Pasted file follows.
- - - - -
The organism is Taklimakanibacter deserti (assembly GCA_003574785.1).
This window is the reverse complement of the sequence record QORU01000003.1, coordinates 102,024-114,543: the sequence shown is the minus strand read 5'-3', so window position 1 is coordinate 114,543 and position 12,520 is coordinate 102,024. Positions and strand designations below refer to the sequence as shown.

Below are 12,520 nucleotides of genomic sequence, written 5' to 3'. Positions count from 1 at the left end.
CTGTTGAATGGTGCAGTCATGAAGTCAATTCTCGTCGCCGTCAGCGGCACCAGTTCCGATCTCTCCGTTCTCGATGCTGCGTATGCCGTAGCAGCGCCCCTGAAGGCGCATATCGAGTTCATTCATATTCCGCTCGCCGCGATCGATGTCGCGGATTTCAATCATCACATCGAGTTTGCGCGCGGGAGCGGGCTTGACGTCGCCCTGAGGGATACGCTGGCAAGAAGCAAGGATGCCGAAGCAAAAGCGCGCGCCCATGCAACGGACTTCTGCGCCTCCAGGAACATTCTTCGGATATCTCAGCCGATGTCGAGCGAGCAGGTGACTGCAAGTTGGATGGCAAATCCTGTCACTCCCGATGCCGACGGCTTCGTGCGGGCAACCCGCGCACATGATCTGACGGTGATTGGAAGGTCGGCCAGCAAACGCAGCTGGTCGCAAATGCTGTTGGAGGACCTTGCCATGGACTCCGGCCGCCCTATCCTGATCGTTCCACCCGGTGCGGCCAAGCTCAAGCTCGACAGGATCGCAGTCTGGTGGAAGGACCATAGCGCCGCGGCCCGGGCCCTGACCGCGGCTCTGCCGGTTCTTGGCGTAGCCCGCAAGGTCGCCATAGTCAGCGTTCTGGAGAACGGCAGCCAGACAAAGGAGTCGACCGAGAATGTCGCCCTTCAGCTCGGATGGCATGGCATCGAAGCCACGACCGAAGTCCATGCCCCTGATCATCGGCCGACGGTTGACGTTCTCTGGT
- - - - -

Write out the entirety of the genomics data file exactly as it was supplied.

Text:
The organism is Taklimakanibacter deserti (assembly GCA_003574785.1).
This window is the reverse complement of the sequence record QORU01000003.1, coordinates 102,024-114,543: the sequence shown is the minus strand read 5'-3', so window position 1 is coordinate 114,543 and position 12,520 is coordinate 102,024. Positions and strand designations below refer to the sequence as shown.

Below are 12,520 nucleotides of genomic sequence, written 5' to 3'. Positions count from 1 at the left end.
CTGTTGAATGGTGCAGTCATGAAGTCAATTCTCGTCGCCGTCAGCGGCACCAGTTCCGATCTCTCCGTTCTCGATGCTGCGTATGCCGTAGCAGCGCCCCTGAAGGCGCATATCGAGTTCATTCATATTCCGCTCGCCGCGATCGATGTCGCGGATTTCAATCATCACATCGAGTTTGCGCGCGGGAGCGGGCTTGACGTCGCCCTGAGGGATACGCTGGCAAGAAGCAAGGATGCCGAAGCAAAAGCGCGCGCCCATGCAACGGACTTCTGCGCCTCCAGGAACATTCTTCGGATATCTCAGCCGATGTCGAGCGAGCAGGTGACTGCAAGTTGGATGGCAAATCCTGTCACTCCCGATGCCGACGGCTTCGTGCGGGCAACCCGCGCACATGATCTGACGGTGATTGGAAGGTCGGCCAGCAAACGCAGCTGGTCGCAAATGCTGTTGGAGGACCTTGCCATGGACTCCGGCCGCCCTATCCTGATCGTTCCACCCGGTGCGGCCAAGCTCAAGCTCGACAGGATCGCAGTCTGGTGGAAGGACCATAGCGCCGCGGCCCGGGCCCTGACCGCGGCTCTGCCGGTTCTTGGCGTAGCCCGCAAGGTCGCCATAGTCAGCGTTCTGGAGAACGGCAGCCAGACAAAGGAGTCGACCGAGAATGTCGCCCTTCAGCTCGGATGGCATGGCATCGAAGCCACGACCGAAGTCCATGCCCCTGATCATCGGCCGACGGTTGACGTTCTCTGGT